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April 17th, 2019

The Importance of STEM Education

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Written by: Greg Cali

What is STEM?

STEM stands for science, technology, engineering and mathematics and is a term that it used in order to group together these academic disciplines. The acronym was initially used in education to begin to acknowledge the anticipated lack of qualified individuals for future high-tech jobs. One of the main goals of the United States’ education system is to “maintain a citizenry that is well versed in STEM fields”. STEM encourages the broadening of the study of engineering and beginning this kind of learning at younger grades. STEM education is often taught in isolation and many students are never exposed to a STEM-related curriculum, making a STEM education something that is not easily accessible to all. However, in recent years, there has been a large push to integrate STEM programs into public school systems, because of the necessity for STEM professionals. In 2012, President Barack Obama increased the “Mathematics and Science Partnership (MSP)” budget in order to include additional grants to states for improving teacher education in STEM fields. Without STEM education, there would be an extreme lack of working STEM professionals, which would have some serious consequences for the future.

Why does this matter?

At a growing rate of 17%, STEM occupations are growing at one of the largest rates of any occupation. Other occupations are only growing at approximately 9.8%, which is a little more than half of the rate of STEM occupations. Along with their growing industry, STEM professionals are among some of the highest paid workers in the nation. The average publicized salary for entry-level STEM jobs is $66,123 compared to $52,299 for non-STEM jobs. The increasing demand for skilled workers in science, technology, engineering and mathematics is largely due to the increasing global competitiveness. According to the National Science Foundation, “In the 21st century, scientific and technological innovations have become increasingly important as we face the benefits and challenges of both globalization and a knowledge-based economy. To succeed in this new information-based and highly technological society, students need to develop their capabilities in STEM to levels much beyond what was considered acceptable in the past.”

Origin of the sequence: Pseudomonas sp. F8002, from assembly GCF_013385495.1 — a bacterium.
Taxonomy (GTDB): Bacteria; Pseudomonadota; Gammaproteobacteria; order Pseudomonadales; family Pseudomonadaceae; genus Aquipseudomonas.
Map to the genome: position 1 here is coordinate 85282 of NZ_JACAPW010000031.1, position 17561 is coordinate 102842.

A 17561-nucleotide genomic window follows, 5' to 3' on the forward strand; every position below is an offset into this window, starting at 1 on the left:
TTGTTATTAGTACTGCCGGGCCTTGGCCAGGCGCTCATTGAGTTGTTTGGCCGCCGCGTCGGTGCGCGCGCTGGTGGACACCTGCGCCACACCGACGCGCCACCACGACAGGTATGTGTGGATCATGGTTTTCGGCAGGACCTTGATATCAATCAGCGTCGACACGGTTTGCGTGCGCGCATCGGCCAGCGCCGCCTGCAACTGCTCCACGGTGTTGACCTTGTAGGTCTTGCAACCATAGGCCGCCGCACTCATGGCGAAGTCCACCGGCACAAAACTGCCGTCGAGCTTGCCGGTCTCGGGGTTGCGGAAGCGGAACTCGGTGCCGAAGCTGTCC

STEM education has also been proven to help close the ethnic and gender gaps that often exist in math and science fields. Many people have taken initiatives to increase the role of women and minorities in STEM-related fields. One of the largest groups who is taking that initiative is the Society of Women Engineers (SWE). The Society of Women Engineers has over 37,000 members in 100 different professional sections and 300 student sections throughout the United States and its main goal is to “stimulate women to achieve full potential in careers as engineers and leaders, expand the image of the engineering profession as a positive force in improving the quality of life, demonstrate the value of diversity.”

What is being done to fix this problem?

Many organizations and schools across the country are continuing to push for a better STEM curriculum as part of the lives of children and young adults and the same goes for us here at Design Engine. With over 20 years of industry experience, we want to  use our knowledge to encourage today’s youth to pursue STEM careers.

Design Engine has been a leader in adult education when it comes to CAD, but we are no longer just focusing on adult education. We understand the importance of educating the minds of the future, and that is why we have created our youth CAD program debuting Fall 2019.

Design Engine’s CAD Camp is an opportunity for those 12 and up to enhance their technological capabilities. Over the course of the program, our CAD camp will cover a variety of topics like Video Game Design using Maya, 3D printing, web design, Adobe Suites and so many more!

A word from our founder, Bart Brejcha: “If the future is automation, shouldn’t your kids be encouraged to think about exploring robotics or engineering at a young age? Encourage your student to think about how STEM, specifically technology, impacts the world around us.”

STEM education is nowhere near as widely accessible as it should be, and with our youth CAD program this Fall, we hope that we can increase that accessibility and encourage the minds of the future to be smart and innovative STEM professionals one day.

Greg Cali

Business Development Intern

Design Engine Industrial Design Training Pro Engineer

A near Future of PTC Windchill.

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